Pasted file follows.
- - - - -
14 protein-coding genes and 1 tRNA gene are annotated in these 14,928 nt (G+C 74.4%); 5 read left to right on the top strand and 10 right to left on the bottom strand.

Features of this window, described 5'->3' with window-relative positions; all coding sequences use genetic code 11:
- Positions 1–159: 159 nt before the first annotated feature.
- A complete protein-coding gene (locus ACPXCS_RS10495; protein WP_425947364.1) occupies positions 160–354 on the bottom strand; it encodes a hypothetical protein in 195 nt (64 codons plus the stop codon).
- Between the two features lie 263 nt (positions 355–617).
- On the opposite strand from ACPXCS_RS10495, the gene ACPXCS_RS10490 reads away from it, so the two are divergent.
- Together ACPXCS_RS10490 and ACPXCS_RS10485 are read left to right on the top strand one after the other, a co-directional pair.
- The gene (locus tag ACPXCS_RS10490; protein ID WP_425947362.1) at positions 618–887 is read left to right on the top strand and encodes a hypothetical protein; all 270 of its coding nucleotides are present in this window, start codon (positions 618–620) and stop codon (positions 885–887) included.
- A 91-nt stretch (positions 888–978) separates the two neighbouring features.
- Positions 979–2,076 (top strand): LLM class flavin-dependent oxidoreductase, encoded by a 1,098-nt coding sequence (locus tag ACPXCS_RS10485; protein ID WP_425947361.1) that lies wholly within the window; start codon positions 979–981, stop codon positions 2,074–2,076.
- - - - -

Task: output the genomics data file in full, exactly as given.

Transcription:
14 protein-coding genes and 1 tRNA gene are annotated in these 14,928 nt (G+C 74.4%); 5 read left to right on the top strand and 10 right to left on the bottom strand.

Features of this window, described 5'->3' with window-relative positions; all coding sequences use genetic code 11:
- Positions 1–159: 159 nt before the first annotated feature.
- A complete protein-coding gene (locus ACPXCS_RS10495; protein WP_425947364.1) occupies positions 160–354 on the bottom strand; it encodes a hypothetical protein in 195 nt (64 codons plus the stop codon).
- Between the two features lie 263 nt (positions 355–617).
- On the opposite strand from ACPXCS_RS10495, the gene ACPXCS_RS10490 reads away from it, so the two are divergent.
- Together ACPXCS_RS10490 and ACPXCS_RS10485 are read left to right on the top strand one after the other, a co-directional pair.
- The gene (locus tag ACPXCS_RS10490; protein ID WP_425947362.1) at positions 618–887 is read left to right on the top strand and encodes a hypothetical protein; all 270 of its coding nucleotides are present in this window, start codon (positions 618–620) and stop codon (positions 885–887) included.
- A 91-nt stretch (positions 888–978) separates the two neighbouring features.
- Positions 979–2,076 (top strand): LLM class flavin-dependent oxidoreductase, encoded by a 1,098-nt coding sequence (locus tag ACPXCS_RS10485; protein ID WP_425947361.1) that lies wholly within the window; start codon positions 979–981, stop codon positions 2,074–2,076.